WTF Happened to The Black Hole?

We take a look at the making of Disney’s big attempt to compete with Star Wars, 1979’s sci-fi epic The Black Hole.

In 1977, a little movie called Star Wars came out and changed everyone’s idea of what a blockbuster could be. Overnight, science-fiction went from being a genre consigned to B-movies to A-level epics, and within a year, every studio in Hollywood was planning their own sci-fi epic. That included Walt Disney Pictures, who had infamously passed on developing Star Wars. Now, they were going to catch up with their own sci-fi epic, 1979’s The Black Hole (which we wrote up earlier on The Best Movie You Never Saw). Sporting a hefty $20 million budget (it cost twice what Star Wars did), The Black Hole was supposed to usher Disney into a new era of movie-making, where adult audiences would be targeted just as much as kids. The movie was not the flop history remembers, but it underperformed. Yet, it was an essential part of sci-fi movie history as it used computerized camera technology to create visual effects, many of which were mind-blowing for 1979.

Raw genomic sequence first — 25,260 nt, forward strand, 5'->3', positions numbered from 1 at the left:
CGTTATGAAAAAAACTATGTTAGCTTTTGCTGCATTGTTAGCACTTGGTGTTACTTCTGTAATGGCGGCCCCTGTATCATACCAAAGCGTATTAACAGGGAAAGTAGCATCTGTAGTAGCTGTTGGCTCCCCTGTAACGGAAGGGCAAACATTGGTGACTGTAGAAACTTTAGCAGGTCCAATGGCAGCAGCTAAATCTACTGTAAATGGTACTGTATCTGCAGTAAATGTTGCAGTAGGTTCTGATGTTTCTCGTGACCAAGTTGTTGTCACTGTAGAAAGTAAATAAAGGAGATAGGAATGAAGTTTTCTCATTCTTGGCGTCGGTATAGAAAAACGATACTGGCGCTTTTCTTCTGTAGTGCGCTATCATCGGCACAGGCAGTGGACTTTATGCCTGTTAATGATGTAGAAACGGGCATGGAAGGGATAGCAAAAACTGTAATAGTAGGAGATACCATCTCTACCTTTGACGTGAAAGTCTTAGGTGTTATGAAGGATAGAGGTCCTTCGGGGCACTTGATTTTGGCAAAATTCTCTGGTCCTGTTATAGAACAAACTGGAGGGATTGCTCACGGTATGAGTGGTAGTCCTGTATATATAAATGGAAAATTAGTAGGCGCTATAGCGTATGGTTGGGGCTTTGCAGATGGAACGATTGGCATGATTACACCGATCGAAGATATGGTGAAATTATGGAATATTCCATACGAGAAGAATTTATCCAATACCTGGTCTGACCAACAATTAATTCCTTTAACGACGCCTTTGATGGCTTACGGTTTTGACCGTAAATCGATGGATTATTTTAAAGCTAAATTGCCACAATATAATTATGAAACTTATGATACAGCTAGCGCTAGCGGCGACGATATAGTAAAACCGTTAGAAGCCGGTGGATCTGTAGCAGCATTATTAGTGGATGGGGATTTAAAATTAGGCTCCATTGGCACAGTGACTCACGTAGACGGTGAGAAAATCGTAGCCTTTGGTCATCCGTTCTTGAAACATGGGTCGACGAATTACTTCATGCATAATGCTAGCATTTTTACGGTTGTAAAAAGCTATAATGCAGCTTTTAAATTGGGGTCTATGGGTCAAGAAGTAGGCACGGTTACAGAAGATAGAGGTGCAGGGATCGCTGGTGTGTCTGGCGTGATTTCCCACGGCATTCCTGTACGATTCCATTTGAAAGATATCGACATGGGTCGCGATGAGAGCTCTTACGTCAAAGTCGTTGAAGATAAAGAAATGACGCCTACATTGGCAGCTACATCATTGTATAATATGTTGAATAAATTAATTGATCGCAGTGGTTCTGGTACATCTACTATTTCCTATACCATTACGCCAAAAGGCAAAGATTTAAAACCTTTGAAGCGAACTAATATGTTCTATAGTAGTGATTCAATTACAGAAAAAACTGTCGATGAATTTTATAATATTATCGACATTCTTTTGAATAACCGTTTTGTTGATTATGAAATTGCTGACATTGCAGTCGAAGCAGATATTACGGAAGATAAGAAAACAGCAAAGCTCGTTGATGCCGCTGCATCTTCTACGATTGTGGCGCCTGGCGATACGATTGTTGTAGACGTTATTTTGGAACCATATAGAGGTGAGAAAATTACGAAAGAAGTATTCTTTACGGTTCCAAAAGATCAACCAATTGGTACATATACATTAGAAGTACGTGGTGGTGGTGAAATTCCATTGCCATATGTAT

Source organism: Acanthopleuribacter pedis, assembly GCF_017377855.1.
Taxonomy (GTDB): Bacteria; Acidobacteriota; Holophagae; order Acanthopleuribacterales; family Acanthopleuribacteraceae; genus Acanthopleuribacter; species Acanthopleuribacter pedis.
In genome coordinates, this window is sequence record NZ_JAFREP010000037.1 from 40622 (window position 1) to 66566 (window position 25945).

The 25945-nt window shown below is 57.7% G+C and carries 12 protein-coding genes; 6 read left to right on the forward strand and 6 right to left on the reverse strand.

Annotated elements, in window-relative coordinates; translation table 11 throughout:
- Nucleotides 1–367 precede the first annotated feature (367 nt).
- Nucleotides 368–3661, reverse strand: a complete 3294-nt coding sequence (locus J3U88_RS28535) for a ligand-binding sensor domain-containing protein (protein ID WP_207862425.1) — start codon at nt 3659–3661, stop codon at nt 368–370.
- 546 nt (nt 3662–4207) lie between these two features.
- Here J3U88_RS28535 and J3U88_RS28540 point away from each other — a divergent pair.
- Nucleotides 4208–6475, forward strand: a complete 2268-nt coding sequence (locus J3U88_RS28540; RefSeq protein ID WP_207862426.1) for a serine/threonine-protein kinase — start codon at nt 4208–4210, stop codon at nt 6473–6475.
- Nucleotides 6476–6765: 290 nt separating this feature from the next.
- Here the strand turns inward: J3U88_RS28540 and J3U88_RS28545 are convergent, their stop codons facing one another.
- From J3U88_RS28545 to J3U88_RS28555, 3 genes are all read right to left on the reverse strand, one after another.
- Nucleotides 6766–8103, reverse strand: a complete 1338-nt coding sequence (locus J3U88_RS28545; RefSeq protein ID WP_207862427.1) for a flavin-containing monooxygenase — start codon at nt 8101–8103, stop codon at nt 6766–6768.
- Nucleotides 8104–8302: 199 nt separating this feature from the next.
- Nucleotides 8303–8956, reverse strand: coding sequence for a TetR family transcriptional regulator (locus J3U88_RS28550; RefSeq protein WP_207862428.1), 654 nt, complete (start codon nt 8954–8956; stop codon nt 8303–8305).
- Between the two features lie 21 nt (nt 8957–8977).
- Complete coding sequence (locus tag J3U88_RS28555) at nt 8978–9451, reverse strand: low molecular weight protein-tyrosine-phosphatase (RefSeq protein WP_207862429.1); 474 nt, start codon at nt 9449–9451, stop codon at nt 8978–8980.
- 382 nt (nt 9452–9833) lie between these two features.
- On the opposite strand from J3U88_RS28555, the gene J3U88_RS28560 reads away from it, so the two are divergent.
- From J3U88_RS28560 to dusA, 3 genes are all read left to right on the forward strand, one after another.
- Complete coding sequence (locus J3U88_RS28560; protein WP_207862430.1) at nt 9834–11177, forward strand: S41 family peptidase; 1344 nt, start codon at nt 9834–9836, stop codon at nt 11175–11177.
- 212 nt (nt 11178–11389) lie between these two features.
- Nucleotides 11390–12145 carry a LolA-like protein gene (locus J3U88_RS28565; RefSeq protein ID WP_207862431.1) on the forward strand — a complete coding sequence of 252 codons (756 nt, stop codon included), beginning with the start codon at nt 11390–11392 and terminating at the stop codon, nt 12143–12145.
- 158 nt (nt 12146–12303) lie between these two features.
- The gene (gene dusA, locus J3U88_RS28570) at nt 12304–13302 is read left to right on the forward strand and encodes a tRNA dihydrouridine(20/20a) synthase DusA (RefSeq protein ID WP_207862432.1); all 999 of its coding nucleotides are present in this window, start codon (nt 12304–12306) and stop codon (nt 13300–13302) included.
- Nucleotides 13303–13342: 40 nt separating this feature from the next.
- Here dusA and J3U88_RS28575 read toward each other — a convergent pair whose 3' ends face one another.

In this episode of WTF Happened to this Movie, we dig into how Disney made a big-budget Star Wars-style movie on their own, without using any of the effects artists from George Lucas’s ILM. We dig into the interesting cast, which included the late Robert Forster, Maximillian Shell and the voice of Planet of the Apes star Roddy McDowell as an R2-D2-style robot named V.I.N.CENT, and more. We also explain how this dark, PG-rated movie paved the way for Disney’s Touchtone Pictures, with them, at the time, wholly devoted to G-rated family fare, something that would change dramatically in the eighties. Plus, we examine the score by John Barry and the rumors that the film even get a modern remake.

Do you have fond memories of The Black Hole? Let us know in the comments!

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